“It’s women that have to make the choice between two of the most basic desires: a career or a family.“
Jennifer Ryan ~ The Kitchen Front
Two years into WW2, Britain is feeling her losses; the Nazis have won battles, the Blitz has destroyed cities, and U-boats have cut off the supply of food. In an effort to help housewives with food rationing, a BBC radio program called The Kitchen Front is putting on a cooking contest – and the grand prize is a job as the program’s first-ever female co-host. For four very different women, winning the contest presents a crucial chance to change their lives.
For a young widow, it’s a chance to pay off her husband’s debts and keep a roof over her children’s heads. For a kitchen maid, it’s a chance to leave servitude and find freedom. For the lady of the manor, it’s a chance to escape her wealthy husband’s increasingly hostile behaviour. And for a trained chef, it’s a chance to challenge the men at the top of her profession.
These four women are giving the competition their all–even if that sometimes means bending the rules. But with so much at stake, will the contest that aims to bring the community together serve only to break it apart?
When a book is described as The Great British Bake Off during WWII, you know it’s going to be a mix of tears, warmth and gentle sass.
And that’s exactly what The Kitchen Front is. Four women – each with their own secrets – cross paths when they all enter the same cooking contest. Their backgrounds may be different but they are all (to an extent) outsiders. Each woman’s situation may be pitied, frowned upon or deemed as scandalous, but they are determined to rise above it and do what they love – cook!
I did struggle to get into this book, as the first part is very slow. There are a lot of characters, back stories and recipes so although it’s not confusing as such, there’s just a lot of information. This means the story takes a while to unfold, but when it does it’s glorious.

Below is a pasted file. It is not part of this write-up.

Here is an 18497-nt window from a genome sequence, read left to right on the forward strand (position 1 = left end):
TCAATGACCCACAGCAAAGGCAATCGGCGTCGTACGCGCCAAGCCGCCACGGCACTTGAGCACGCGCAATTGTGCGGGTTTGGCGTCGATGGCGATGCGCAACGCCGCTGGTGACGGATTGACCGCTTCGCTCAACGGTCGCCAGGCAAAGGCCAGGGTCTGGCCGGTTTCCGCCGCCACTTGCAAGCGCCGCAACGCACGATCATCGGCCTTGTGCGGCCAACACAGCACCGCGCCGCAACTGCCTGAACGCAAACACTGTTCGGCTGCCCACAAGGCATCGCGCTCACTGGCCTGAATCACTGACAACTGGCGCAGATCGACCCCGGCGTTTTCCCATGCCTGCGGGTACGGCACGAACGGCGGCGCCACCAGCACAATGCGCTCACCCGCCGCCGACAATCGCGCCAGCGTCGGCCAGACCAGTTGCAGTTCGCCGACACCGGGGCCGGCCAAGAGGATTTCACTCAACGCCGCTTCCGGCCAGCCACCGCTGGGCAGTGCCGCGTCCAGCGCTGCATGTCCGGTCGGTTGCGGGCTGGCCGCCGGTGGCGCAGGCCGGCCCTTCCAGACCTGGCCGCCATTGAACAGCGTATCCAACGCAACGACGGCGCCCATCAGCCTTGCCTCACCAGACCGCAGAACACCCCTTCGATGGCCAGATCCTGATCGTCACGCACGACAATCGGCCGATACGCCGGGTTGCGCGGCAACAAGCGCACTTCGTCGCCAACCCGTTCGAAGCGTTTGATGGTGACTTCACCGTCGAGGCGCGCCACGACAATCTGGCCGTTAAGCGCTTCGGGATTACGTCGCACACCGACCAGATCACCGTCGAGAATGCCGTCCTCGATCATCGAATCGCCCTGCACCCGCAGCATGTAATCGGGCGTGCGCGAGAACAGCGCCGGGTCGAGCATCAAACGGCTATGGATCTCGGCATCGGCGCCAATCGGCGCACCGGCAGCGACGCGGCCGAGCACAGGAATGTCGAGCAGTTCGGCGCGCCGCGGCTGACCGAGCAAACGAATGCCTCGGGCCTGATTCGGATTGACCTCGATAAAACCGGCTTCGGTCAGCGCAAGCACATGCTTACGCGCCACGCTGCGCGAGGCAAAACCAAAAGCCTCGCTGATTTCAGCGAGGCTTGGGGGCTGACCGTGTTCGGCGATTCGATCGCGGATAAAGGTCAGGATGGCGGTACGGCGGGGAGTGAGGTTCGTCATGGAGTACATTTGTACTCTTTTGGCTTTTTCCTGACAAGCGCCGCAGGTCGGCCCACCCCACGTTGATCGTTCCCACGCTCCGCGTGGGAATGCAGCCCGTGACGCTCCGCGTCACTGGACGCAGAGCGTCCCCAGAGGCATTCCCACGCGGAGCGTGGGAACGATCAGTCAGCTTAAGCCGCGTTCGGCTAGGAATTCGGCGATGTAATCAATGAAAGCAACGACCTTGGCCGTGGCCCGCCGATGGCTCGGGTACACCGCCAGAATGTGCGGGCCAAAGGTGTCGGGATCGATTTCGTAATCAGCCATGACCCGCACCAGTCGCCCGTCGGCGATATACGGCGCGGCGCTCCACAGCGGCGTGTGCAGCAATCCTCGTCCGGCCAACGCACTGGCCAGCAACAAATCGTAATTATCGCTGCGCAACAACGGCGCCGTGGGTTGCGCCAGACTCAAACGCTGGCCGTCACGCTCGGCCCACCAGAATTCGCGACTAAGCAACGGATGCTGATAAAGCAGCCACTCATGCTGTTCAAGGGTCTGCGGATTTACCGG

The characters are wonderful. Each of the four main women is feisty and independent, even if they don’t realise it at the beginning. Their development is excellent and this is the true delight of the story. Seeing Nell come into her own as a cook and a woman is marvellous. Zelda seems unlikeable at first, but underneath is a loyal and determined friend. Audrey is a little less enjoyable, but her suffering is deep and her priorities different so it’s understandable that she would be less forthcoming at first.
The backdrop of the war feels realistic, but doesn’t overshadow the women’s stories; it serves to remind us of the hardships faced by those on the Home Front, fighting for survival in a different way.
Prose does seem a little modern at times, with some things feeling a little out of place. I am the sort of person who checks these things (for my own reference) and I’m often surprised how soon things were invented (pink gin for example was first made in the late 19th century, but I digress); however, there is a big difference between when something is invented and its widespread adoption in British homes!
The inclusion of the recipes is a nice touch although I didn’t read them in detail. Personally I would have preferred them all at the end of the book for reference. It was a bit repetitive having them at the end of the chapter, after reading about it while the woman is making it.
But it really is a lovely story of perseverance and acceptance. When I put the book down I had tears in my eyes, because the ending is so wonderful. They all get what they deserve, but in a way that is realistic, but empowering.
Book from Random Things Tours and Pan Macmillan. Opinions my own.